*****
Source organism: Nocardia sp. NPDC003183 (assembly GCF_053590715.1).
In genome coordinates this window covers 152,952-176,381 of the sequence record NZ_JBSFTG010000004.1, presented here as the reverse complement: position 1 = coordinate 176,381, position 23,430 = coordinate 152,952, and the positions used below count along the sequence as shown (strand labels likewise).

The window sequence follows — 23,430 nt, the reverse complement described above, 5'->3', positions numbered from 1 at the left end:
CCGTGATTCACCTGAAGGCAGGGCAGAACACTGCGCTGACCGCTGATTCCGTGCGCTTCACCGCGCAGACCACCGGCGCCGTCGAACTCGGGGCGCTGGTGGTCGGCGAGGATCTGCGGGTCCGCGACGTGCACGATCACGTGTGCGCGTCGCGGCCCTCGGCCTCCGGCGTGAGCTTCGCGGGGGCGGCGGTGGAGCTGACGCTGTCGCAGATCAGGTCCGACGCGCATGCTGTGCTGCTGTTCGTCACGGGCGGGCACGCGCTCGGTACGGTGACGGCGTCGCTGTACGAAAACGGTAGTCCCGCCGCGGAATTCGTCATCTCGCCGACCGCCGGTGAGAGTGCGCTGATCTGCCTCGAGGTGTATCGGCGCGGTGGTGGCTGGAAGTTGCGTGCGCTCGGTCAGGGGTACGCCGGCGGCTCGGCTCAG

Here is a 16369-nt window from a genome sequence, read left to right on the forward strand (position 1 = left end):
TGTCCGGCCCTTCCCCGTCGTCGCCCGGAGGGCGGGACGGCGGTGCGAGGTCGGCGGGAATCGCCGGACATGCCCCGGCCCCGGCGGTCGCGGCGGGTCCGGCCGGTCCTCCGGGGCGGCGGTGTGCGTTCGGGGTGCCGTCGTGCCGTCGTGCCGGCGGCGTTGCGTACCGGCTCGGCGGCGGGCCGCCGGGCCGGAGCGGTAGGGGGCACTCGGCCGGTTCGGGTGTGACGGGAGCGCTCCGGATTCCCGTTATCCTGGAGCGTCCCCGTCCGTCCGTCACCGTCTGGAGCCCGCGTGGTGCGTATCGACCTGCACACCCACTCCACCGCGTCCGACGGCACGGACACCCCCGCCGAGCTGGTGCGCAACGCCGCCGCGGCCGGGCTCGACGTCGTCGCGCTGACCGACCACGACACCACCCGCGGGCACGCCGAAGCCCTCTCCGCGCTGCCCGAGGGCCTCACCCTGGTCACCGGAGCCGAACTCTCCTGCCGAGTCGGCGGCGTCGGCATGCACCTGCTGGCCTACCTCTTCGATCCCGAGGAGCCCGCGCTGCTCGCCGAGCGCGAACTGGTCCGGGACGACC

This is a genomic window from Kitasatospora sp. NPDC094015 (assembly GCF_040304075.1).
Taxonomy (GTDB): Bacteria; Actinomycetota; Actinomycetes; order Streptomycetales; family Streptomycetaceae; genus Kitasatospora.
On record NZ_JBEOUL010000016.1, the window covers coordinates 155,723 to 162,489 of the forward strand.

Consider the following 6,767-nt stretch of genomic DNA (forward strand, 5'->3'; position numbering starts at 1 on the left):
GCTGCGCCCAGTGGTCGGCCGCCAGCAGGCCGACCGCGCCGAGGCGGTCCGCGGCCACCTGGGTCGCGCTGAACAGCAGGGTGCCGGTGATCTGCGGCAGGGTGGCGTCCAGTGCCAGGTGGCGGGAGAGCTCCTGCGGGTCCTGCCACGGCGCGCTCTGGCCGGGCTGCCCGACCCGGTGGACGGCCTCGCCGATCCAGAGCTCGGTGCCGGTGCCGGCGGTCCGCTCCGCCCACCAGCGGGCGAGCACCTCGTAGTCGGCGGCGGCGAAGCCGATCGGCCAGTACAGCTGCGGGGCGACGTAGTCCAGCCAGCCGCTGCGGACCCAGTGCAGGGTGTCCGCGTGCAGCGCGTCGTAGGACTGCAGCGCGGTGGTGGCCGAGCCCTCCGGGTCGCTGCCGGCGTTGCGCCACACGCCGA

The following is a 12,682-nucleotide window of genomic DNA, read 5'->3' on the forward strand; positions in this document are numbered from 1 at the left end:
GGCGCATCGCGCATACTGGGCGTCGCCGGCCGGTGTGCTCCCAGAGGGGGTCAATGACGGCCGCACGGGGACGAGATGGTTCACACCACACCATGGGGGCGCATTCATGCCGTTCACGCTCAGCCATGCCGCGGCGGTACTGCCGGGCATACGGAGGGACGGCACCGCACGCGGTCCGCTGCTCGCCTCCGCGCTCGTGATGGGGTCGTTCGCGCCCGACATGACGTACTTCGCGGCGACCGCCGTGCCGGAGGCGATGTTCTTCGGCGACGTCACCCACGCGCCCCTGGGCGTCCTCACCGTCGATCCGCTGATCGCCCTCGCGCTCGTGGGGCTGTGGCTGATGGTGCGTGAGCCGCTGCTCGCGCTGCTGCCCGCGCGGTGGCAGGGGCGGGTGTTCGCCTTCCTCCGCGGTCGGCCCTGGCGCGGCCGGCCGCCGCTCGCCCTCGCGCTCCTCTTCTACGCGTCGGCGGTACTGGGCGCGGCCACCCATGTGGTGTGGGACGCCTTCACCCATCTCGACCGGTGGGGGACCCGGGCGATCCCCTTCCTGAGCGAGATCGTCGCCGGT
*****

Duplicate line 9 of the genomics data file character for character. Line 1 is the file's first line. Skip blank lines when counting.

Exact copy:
On record NZ_JBEOUL010000016.1, the window covers coordinates 155,723 to 162,489 of the forward strand.